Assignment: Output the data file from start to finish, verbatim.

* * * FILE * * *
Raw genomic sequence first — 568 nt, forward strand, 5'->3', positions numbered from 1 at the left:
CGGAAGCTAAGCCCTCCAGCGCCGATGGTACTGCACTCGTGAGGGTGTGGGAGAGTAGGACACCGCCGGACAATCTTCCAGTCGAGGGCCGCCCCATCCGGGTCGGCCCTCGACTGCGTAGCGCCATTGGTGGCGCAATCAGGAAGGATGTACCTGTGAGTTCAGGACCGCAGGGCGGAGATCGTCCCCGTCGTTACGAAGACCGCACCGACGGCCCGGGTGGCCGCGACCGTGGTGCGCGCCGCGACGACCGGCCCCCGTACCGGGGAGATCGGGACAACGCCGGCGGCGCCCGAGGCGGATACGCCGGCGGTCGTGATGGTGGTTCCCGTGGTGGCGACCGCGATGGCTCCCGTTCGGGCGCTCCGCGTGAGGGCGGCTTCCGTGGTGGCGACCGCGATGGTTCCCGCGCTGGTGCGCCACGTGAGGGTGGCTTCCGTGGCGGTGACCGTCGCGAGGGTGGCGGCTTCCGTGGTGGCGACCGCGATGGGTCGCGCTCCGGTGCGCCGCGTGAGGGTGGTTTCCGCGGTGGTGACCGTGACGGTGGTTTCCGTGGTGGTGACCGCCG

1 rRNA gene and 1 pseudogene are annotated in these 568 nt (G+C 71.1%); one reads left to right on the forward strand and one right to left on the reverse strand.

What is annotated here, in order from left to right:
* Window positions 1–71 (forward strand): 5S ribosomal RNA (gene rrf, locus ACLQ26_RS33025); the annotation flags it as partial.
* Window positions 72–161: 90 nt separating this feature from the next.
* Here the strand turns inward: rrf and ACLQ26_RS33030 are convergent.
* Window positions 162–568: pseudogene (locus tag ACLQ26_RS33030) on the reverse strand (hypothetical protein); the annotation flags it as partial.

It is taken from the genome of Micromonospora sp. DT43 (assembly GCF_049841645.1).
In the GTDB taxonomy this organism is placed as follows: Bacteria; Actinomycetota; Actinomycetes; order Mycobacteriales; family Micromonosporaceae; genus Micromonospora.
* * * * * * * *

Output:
Raw genomic sequence first — 568 nt, forward strand, 5'->3', positions numbered from 1 at the left:
CGGAAGCTAAGCCCTCCAGCGCCGATGGTACTGCACTCGTGAGGGTGTGGGAGAGTAGGACACCGCCGGACAATCTTCCAGTCGAGGGCCGCCCCATCCGGGTCGGCCCTCGACTGCGTAGCGCCATTGGTGGCGCAATCAGGAAGGATGTACCTGTGAGTTCAGGACCGCAGGGCGGAGATCGTCCCCGTCGTTACGAAGACCGCACCGACGGCCCGGGTGGCCGCGACCGTGGTGCGCGCCGCGACGACCGGCCCCCGTACCGGGGAGATCGGGACAACGCCGGCGGCGCCCGAGGCGGATACGCCGGCGGTCGTGATGGTGGTTCCCGTGGTGGCGACCGCGATGGCTCCCGTTCGGGCGCTCCGCGTGAGGGCGGCTTCCGTGGTGGCGACCGCGATGGTTCCCGCGCTGGTGCGCCACGTGAGGGTGGCTTCCGTGGCGGTGACCGTCGCGAGGGTGGCGGCTTCCGTGGTGGCGACCGCGATGGGTCGCGCTCCGGTGCGCCGCGTGAGGGTGGTTTCCGCGGTGGTGACCGTGACGGTGGTTTCCGTGGTGGTGACCGCCG

1 rRNA gene and 1 pseudogene are annotated in these 568 nt (G+C 71.1%); one reads left to right on the forward strand and one right to left on the reverse strand.

What is annotated here, in order from left to right:
* Window positions 1–71 (forward strand): 5S ribosomal RNA (gene rrf, locus ACLQ26_RS33025); the annotation flags it as partial.
* Window positions 72–161: 90 nt separating this feature from the next.
* Here the strand turns inward: rrf and ACLQ26_RS33030 are convergent.
* Window positions 162–568: pseudogene (locus tag ACLQ26_RS33030) on the reverse strand (hypothetical protein); the annotation flags it as partial.

It is taken from the genome of Micromonospora sp. DT43 (assembly GCF_049841645.1).
In the GTDB taxonomy this organism is placed as follows: Bacteria; Actinomycetota; Actinomycetes; order Mycobacteriales; family Micromonosporaceae; genus Micromonospora.